– Increases in staff to cobble together and produce information and reports. Firms with inadequate systems will have armies of analysts often doing low-value work, often taking hours and manual manipulation. It’s a useful, and often shocking exercise to determine a “cost per report” metric.

– Higher risks of transaction errors driven from either inaccurate data that drove a bad decision or critical pieces of information missing not available (or hard to attain) at the point of transaction.

– Regulatory costs in the form of fines and contingencies due to non-compliance or breaches. Without systems to provide transparency in rules and limits at the point of a transaction or automatically flag breaches or potential breaches, firms can face massive penalties.

– Increasing costs of infrastructure decay. This is probably the cost that’s most ignored and misunderstood. Managers assume that no investment means no cost, which is wrong. It’s like owning an old, beat-up car – the cost to keep it running can be extraordinary. The main drivers of this cost are:

  • Increased staff and programmers to create band-aids/patches to fix tactical issues
  • Increased infrastructure costs maintain an antiquated platform with “band-aid sprawl”
  • Increased future cost to replace a complex patched infrastructure

Hidden Costs

Hidden costs will of course not show up on an income statement, but they are real and insidious. They can have a lasting negative impact on the performance, client relationships, and on the firm’s culture.

– Loss of staff productivity. It’s not the job of front-office professionals to hunt down data and they are often really bad at it. Any time they waste tracking down information is less time they are talking to clients, creating products, and enhancing their work. Also, there’s a huge risk that they use wrong information or inaccurately interpret it leading to confusion and wrong decisions.

– The frustration level from staff in firms with bad MIS can be high. People who feel they are not being as productive as they could be are usually not satisfied with their jobs. It makes it enticing to go to a competitor. Senior managers lose a lot of credibility from their staff, making it extremely difficult for them to execute on their strategies.

– Loss of credibility with clients, which is the death knell for a client-centric organization. Clients will see that not only is the firm not managing their own house well, they also won’t be able to fully understand their needs. Clients want to be engaged with the “right” conversation that helps them solve their problems and make money. The “right” conversation emanates from the right set of information.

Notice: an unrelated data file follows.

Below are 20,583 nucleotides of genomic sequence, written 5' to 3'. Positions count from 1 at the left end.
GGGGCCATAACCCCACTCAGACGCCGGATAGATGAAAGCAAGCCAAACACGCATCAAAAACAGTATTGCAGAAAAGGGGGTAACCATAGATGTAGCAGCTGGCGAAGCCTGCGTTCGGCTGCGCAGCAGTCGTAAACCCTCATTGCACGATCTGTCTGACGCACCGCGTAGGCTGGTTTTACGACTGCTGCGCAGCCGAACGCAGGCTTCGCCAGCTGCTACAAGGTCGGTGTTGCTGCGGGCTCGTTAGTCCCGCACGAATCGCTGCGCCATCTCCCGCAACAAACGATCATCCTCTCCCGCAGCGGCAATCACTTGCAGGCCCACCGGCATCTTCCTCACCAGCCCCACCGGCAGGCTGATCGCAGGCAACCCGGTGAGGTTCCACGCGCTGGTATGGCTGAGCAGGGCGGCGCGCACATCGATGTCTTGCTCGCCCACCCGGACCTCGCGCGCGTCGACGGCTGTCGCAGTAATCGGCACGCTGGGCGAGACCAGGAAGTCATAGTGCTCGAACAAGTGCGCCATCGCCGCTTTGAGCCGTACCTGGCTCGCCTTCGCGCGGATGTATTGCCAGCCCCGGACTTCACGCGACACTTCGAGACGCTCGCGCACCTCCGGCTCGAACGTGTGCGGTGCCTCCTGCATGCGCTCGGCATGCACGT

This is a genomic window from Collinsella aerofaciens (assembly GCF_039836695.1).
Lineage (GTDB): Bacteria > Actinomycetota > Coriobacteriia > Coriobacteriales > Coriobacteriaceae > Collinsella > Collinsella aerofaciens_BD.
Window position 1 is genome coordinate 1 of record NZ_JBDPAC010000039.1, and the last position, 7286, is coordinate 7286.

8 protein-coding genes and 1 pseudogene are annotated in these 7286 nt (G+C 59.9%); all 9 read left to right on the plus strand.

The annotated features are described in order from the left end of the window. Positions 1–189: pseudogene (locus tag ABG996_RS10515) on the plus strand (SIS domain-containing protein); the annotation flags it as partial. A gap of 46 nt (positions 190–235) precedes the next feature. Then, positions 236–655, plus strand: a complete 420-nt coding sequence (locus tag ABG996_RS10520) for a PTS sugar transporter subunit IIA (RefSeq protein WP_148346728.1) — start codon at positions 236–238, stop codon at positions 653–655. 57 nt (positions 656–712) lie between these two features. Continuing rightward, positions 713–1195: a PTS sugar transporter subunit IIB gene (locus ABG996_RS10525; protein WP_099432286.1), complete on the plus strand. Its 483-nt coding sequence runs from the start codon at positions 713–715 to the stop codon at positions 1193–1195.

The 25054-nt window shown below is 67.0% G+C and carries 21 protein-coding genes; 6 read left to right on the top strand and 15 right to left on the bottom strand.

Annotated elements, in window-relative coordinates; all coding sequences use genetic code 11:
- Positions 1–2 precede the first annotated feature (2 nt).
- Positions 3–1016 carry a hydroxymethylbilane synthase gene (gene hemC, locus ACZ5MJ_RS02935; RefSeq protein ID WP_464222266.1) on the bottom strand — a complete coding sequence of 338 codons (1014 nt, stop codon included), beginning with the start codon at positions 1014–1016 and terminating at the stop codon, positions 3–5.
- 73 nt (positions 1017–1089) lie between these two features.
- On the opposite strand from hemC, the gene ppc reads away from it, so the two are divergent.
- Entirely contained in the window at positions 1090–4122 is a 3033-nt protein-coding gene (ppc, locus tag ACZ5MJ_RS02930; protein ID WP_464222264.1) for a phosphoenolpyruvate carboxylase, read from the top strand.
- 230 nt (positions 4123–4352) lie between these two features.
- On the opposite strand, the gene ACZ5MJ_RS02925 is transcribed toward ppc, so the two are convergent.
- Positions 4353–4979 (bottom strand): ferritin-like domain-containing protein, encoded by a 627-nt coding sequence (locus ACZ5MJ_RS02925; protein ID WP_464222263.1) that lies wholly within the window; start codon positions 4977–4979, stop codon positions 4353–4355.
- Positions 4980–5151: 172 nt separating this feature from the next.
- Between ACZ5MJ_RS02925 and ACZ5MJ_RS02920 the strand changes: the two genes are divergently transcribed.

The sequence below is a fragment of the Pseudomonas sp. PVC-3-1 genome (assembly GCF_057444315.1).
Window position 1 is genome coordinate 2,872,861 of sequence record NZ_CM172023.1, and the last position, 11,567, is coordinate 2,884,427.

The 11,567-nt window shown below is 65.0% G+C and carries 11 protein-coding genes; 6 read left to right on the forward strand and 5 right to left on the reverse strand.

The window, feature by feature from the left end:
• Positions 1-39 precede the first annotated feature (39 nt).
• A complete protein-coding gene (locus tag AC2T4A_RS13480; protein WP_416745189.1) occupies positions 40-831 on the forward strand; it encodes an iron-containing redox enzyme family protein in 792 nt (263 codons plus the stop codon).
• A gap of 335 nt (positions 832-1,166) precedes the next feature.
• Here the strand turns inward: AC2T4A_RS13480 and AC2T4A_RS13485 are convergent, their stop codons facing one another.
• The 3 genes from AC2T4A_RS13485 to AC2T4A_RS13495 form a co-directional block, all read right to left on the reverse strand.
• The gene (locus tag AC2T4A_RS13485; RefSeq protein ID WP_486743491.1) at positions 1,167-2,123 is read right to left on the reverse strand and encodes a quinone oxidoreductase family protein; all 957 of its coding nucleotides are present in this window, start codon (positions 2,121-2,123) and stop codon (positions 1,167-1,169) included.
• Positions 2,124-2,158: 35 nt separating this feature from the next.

Opportunity Costs

In our current information driven economy, having the right piece of information or insight at exactly the right time can be a huge competitive differentiator. Firms lacking in the right information systems and processes will constantly miss opportunities, principally:

– Opportunities driven from day-to-day information flow that can be missed, such as market, competitive, client or product data. Lack of timeliness to action will allow competitors to scoop up the opportunity.

– Cross-selling opportunities, which are completely dependent on good information flow, especially information flow across business units within a firm. These opportunities can represent the biggest upside to any organization.

Strategic Stagnation

The best way to think about inadequate MIS is as if an organization is gummed up by molasses. Information is not allowed to freely and quickly travel to where it is most needed. You end up with what I call “strategic stagnation” where, in spite of the most well-intentioned and detailed strategic plans, an organization without the proper information tools will not be able to efficiently execute and will stagnate.